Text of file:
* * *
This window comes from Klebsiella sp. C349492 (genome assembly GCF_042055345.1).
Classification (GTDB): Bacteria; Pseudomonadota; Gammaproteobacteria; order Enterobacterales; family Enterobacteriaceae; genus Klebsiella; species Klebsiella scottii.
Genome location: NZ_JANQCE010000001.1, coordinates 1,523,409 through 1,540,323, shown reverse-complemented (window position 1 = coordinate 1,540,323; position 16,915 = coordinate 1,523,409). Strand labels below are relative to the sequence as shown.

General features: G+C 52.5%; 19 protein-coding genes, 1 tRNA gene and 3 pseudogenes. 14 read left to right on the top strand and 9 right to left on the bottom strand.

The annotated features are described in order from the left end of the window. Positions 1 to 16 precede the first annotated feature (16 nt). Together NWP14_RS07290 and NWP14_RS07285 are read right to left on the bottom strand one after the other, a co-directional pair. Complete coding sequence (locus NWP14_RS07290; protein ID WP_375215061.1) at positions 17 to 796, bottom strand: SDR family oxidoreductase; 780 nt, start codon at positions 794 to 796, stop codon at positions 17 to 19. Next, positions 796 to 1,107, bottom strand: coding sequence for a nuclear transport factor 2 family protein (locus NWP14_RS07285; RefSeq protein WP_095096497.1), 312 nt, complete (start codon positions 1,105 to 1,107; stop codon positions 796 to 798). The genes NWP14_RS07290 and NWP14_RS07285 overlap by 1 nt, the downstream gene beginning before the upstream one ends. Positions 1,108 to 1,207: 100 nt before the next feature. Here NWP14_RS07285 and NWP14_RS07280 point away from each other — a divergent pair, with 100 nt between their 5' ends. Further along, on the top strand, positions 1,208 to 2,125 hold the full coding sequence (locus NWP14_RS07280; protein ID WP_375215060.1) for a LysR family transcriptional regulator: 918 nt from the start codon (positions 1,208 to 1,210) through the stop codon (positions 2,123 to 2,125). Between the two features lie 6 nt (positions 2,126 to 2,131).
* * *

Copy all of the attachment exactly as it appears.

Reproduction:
This window comes from Klebsiella sp. C349492 (genome assembly GCF_042055345.1).
Classification (GTDB): Bacteria; Pseudomonadota; Gammaproteobacteria; order Enterobacterales; family Enterobacteriaceae; genus Klebsiella; species Klebsiella scottii.
Genome location: NZ_JANQCE010000001.1, coordinates 1,523,409 through 1,540,323, shown reverse-complemented (window position 1 = coordinate 1,540,323; position 16,915 = coordinate 1,523,409). Strand labels below are relative to the sequence as shown.

General features: G+C 52.5%; 19 protein-coding genes, 1 tRNA gene and 3 pseudogenes. 14 read left to right on the top strand and 9 right to left on the bottom strand.

The annotated features are described in order from the left end of the window. Positions 1 to 16 precede the first annotated feature (16 nt). Together NWP14_RS07290 and NWP14_RS07285 are read right to left on the bottom strand one after the other, a co-directional pair. Complete coding sequence (locus NWP14_RS07290; protein ID WP_375215061.1) at positions 17 to 796, bottom strand: SDR family oxidoreductase; 780 nt, start codon at positions 794 to 796, stop codon at positions 17 to 19. Next, positions 796 to 1,107, bottom strand: coding sequence for a nuclear transport factor 2 family protein (locus NWP14_RS07285; RefSeq protein WP_095096497.1), 312 nt, complete (start codon positions 1,105 to 1,107; stop codon positions 796 to 798). The genes NWP14_RS07290 and NWP14_RS07285 overlap by 1 nt, the downstream gene beginning before the upstream one ends. Positions 1,108 to 1,207: 100 nt before the next feature. Here NWP14_RS07285 and NWP14_RS07280 point away from each other — a divergent pair, with 100 nt between their 5' ends. Further along, on the top strand, positions 1,208 to 2,125 hold the full coding sequence (locus NWP14_RS07280; protein ID WP_375215060.1) for a LysR family transcriptional regulator: 918 nt from the start codon (positions 1,208 to 1,210) through the stop codon (positions 2,123 to 2,125). Between the two features lie 6 nt (positions 2,126 to 2,131).